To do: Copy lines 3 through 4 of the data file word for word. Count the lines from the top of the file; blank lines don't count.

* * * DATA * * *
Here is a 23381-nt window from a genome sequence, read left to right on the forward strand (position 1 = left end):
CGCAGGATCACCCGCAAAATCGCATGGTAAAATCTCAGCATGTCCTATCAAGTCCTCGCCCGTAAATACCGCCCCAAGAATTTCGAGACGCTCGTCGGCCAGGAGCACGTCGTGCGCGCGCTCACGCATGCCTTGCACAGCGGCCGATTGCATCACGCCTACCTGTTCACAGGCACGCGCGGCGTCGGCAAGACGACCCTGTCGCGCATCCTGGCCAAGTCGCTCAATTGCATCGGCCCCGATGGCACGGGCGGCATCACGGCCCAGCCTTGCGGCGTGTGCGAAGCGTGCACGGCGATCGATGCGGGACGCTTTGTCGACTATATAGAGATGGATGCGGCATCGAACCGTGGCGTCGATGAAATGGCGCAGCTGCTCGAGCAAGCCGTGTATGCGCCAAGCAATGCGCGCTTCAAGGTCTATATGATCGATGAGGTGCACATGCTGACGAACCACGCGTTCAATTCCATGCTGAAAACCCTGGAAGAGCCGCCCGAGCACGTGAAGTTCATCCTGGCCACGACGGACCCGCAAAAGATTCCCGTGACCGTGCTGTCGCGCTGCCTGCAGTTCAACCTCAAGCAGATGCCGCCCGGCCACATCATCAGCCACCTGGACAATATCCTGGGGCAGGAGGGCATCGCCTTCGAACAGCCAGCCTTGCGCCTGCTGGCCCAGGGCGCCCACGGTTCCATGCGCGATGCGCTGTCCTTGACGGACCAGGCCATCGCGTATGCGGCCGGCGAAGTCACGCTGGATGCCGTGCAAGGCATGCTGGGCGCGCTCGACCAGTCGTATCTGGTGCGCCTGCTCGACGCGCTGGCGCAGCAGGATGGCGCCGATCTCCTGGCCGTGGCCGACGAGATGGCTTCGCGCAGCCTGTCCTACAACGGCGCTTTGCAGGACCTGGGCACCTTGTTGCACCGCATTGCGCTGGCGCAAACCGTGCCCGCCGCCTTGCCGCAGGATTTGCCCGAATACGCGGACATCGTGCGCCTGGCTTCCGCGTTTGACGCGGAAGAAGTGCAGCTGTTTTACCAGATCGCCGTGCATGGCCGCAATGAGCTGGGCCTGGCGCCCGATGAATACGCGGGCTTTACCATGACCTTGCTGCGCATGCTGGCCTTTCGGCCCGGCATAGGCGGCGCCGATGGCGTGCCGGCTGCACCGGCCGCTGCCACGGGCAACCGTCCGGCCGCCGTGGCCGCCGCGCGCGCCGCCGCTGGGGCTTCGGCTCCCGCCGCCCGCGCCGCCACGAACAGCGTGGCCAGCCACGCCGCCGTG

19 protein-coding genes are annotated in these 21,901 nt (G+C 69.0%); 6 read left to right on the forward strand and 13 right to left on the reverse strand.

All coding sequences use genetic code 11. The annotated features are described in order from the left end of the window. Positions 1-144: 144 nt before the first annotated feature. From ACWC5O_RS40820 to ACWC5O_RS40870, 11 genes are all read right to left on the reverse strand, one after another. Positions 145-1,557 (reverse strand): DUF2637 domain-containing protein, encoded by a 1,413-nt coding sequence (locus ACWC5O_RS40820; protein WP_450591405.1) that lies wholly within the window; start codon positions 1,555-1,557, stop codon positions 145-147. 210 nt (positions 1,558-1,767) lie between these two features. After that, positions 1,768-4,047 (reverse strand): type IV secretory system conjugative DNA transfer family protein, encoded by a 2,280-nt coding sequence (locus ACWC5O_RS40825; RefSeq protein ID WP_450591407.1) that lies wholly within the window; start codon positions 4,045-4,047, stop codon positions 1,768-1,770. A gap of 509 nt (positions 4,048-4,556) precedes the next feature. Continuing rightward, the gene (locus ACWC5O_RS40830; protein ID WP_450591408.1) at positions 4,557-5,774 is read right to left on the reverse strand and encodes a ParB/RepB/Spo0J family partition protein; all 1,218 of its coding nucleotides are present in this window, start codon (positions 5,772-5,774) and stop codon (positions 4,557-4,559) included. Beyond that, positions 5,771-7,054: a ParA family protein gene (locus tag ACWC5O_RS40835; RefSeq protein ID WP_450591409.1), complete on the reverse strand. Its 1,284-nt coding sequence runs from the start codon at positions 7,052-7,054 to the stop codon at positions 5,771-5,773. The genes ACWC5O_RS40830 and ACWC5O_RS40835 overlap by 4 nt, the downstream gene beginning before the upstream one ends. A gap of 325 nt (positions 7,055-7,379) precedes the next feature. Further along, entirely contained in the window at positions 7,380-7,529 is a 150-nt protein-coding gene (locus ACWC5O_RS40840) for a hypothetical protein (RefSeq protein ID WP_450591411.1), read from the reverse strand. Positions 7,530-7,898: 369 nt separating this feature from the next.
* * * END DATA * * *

19 protein-coding genes are annotated in these 21,901 nt (G+C 69.0%); 6 read left to right on the forward strand and 13 right to left on the reverse strand.

All coding sequences use genetic code 11. The annotated features are described in order from the left end of the window. Positions 1-144: 144 nt before the first annotated feature. From ACWC5O_RS40820 to ACWC5O_RS40870, 11 genes are all read right to left on the reverse strand, one after another. Positions 145-1,557 (reverse strand): DUF2637 domain-containing protein, encoded by a 1,413-nt coding sequence (locus ACWC5O_RS40820; protein WP_450591405.1) that lies wholly within the window; start codon positions 1,555-1,557, stop codon positions 145-147. 210 nt (positions 1,558-1,767) lie between these two features. After that, positions 1,768-4,047 (reverse strand): type IV secretory system conjugative DNA transfer family protein, encoded by a 2,280-nt coding sequence (locus ACWC5O_RS40825; RefSeq protein ID WP_450591407.1) that lies wholly within the window; start codon positions 4,045-4,047, stop codon positions 1,768-1,770. A gap of 509 nt (positions 4,048-4,556) precedes the next feature. Continuing rightward, the gene (locus ACWC5O_RS40830; protein ID WP_450591408.1) at positions 4,557-5,774 is read right to left on the reverse strand and encodes a ParB/RepB/Spo0J family partition protein; all 1,218 of its coding nucleotides are present in this window, start codon (positions 5,772-5,774) and stop codon (positions 4,557-4,559) included. Beyond that, positions 5,771-7,054: a ParA family protein gene (locus tag ACWC5O_RS40835; RefSeq protein ID WP_450591409.1), complete on the reverse strand. Its 1,284-nt coding sequence runs from the start codon at positions 7,052-7,054 to the stop codon at positions 5,771-5,773. The genes ACWC5O_RS40830 and ACWC5O_RS40835 overlap by 4 nt, the downstream gene beginning before the upstream one ends. A gap of 325 nt (positions 7,055-7,379) precedes the next feature. Further along, entirely contained in the window at positions 7,380-7,529 is a 150-nt protein-coding gene (locus ACWC5O_RS40840) for a hypothetical protein (RefSeq protein ID WP_450591411.1), read from the reverse strand. Positions 7,530-7,898: 369 nt separating this feature from the next.